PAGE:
November day stands out in bright contrast to that of Butler, the white
officer in command. Brant did his utmost to prevent the shedding of
innocent blood; but, even had he been in command of the expedition, which
he was not, Indians are totally unmanageable on the field of battle. There
is at least evidence that he did his best to save life. Entering one of
the houses, while the massacre was raging, he found there a woman quietly
engaged in sewing. “Why do you not fly, or hide yourself?” he asked; “do
you not know that the Indians are murdering all your neighbours, and will
soon be here?” “I am not afraid,” was the reply: “I am a loyal subject of
King George, and there is one Joseph Brant with the Indians who will save
me.” “I am Joseph Brant,” responded the Chief, “but I am not in command,
and I am not sure that I can save you, but I will do my best.” At this
moment the Indians were seen approaching. “Get into bed, quick,” said
Brant. The woman obeyed, and when the Indians reached the threshold he told
them to let the woman alone, as she was ill. They departed, and he then
painted his mark upon the woman and her children, which was the best
assurance of safety he could give them. This was merely one of several
similar acts of Brant upon that fatal day; acts which do not rest upon mere
tradition, but upon evidence as strong as human testimony can make it.

It would not be edifying to follow the great Chief through the various
campaigns—including those of Minisink and Mohawk Valley—in which he was
engaged until the Treaty of 1782 put an end to the sanguinary war. In that
Treaty, which restored peace between Great Britain and the United States,
the former neglected to make any stipulation on behalf of her Indian
allies. Not only was this the case; not only was Thayendanegea not so much
as named in the Treaty; but the ancient country of the Six Nations, “the
residence of their ancestors from the time far beyond their earliest
traditions,” was actually included in the territory ceded to the United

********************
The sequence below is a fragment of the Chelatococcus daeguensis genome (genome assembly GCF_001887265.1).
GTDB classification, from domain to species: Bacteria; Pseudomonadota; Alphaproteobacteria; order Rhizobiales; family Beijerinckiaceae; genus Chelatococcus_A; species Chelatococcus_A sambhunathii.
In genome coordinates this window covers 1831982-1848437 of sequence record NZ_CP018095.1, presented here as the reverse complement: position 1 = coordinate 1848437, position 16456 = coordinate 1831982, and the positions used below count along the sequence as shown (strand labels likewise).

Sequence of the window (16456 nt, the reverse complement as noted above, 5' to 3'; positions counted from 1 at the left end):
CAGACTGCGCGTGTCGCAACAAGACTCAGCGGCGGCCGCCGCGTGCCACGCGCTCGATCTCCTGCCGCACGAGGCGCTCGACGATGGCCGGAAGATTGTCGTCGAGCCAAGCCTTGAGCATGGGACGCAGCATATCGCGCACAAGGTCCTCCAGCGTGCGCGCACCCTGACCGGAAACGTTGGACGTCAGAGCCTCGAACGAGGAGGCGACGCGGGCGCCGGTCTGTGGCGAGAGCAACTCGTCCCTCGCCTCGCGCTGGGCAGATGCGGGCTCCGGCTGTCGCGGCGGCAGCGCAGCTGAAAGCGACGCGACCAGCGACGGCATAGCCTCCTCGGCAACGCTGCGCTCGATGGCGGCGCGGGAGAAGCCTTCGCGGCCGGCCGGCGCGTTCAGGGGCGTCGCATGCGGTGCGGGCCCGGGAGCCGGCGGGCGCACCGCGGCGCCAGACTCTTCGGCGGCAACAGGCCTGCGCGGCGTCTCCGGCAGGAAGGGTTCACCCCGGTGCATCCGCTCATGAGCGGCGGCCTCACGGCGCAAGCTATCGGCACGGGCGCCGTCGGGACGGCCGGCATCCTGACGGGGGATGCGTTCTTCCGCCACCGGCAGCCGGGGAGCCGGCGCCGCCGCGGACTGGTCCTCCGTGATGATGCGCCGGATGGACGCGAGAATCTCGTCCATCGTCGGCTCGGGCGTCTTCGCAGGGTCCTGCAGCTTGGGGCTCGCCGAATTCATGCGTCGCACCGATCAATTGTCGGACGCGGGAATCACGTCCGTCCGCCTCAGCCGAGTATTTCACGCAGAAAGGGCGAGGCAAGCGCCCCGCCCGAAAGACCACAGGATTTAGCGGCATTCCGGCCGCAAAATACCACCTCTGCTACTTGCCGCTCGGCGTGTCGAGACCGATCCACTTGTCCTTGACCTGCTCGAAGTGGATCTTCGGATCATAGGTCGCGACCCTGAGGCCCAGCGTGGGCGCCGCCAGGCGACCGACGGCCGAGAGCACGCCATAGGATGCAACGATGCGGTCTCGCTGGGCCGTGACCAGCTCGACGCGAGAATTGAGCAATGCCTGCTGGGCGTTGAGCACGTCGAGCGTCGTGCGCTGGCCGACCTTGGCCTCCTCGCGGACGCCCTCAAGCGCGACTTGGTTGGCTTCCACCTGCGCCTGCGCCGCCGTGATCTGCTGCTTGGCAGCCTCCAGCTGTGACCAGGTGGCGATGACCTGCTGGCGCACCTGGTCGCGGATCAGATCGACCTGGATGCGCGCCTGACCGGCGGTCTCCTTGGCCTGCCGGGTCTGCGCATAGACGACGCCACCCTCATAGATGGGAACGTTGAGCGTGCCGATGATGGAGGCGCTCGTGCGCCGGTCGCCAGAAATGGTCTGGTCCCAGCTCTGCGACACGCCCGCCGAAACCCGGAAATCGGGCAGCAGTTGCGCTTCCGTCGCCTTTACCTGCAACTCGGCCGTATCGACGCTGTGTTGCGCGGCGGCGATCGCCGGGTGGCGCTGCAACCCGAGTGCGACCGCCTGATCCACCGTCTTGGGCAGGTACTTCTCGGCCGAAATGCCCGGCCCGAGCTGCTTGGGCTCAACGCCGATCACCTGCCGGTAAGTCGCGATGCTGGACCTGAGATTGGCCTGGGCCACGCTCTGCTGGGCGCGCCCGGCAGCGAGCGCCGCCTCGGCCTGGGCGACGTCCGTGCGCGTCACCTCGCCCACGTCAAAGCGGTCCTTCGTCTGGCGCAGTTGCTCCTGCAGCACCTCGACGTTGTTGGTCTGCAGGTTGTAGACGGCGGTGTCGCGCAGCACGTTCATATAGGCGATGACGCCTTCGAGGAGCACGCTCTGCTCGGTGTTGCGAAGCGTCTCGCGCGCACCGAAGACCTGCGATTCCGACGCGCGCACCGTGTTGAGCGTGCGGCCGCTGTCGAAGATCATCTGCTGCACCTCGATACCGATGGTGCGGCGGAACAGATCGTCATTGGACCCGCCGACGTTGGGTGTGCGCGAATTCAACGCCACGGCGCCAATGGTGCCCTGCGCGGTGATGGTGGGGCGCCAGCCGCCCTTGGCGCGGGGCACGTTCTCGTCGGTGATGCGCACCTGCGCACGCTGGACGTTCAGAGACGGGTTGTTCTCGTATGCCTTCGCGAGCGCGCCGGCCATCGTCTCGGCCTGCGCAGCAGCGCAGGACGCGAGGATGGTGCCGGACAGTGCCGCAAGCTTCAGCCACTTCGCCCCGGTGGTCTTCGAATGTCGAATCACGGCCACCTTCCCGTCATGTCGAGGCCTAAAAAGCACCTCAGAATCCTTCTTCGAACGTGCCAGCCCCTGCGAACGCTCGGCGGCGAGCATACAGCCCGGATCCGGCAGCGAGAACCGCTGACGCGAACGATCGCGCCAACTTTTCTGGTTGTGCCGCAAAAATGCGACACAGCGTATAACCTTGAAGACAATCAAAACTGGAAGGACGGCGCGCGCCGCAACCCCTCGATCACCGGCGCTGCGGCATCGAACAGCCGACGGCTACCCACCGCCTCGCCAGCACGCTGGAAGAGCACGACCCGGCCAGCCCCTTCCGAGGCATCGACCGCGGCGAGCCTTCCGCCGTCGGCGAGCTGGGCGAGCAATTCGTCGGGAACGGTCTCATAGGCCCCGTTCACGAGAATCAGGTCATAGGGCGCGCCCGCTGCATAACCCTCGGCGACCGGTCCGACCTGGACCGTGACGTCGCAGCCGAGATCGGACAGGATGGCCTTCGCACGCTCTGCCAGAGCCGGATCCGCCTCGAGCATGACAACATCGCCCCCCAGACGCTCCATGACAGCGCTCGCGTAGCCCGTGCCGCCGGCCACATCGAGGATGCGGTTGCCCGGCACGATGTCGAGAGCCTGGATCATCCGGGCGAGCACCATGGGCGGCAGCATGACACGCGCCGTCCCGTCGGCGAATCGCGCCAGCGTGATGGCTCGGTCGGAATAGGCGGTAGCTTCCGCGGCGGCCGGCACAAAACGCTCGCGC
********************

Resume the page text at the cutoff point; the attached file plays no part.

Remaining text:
States. This was a direct violation of Sir Guy Carleton’s pledge, given
when the Mohawks first abandoned their native valley to do battle on behalf
of Great Britain, and subsequently ratified by General Haldimand, to the
effect that as soon as the war should be at an end the Mohawks should be
restored, at the expense of the Government, to the condition in which they
were at the beginning of the war. No sooner were the terms of the Treaty
made known than Brant repaired to Quebec, to claim from General Haldimand
the fulfilment of his pledge. General Haldimand received his distinguished
guest cordially, and professed himself ready to redeem his promise. It
was of course impossible to fulfil it literally, as the Mohawk valley had
passed beyond British control; but the Chief expressed his willingness to
accept in lieu of his former domain a tract of land on the Bay of Quinté.
The General agreed that this tract should at once be conveyed to the
Mohawks. The arrangement, however, was not satisfactory to the Senecas, who
had settled in the Genesee Valley, in the State of New York. The Senecas
were apprehensive of further trouble with the United States, and were
anxious that the Mohawks should settle in their own neighbourhood, to
assist them in the event of another war. They offered the Mohawks a large
tract of their own territory, but the Mohawks were determined to live only
under British rule. Accordingly, it was finally arranged that the latter
should have assigned to them a tract of land on the Grand River (then
called the Ouse) comprehending six miles on each side of the stream, from
the mouth to the source. This tract, which contains some of the most
fertile land in the Province, was formally conveyed to them by an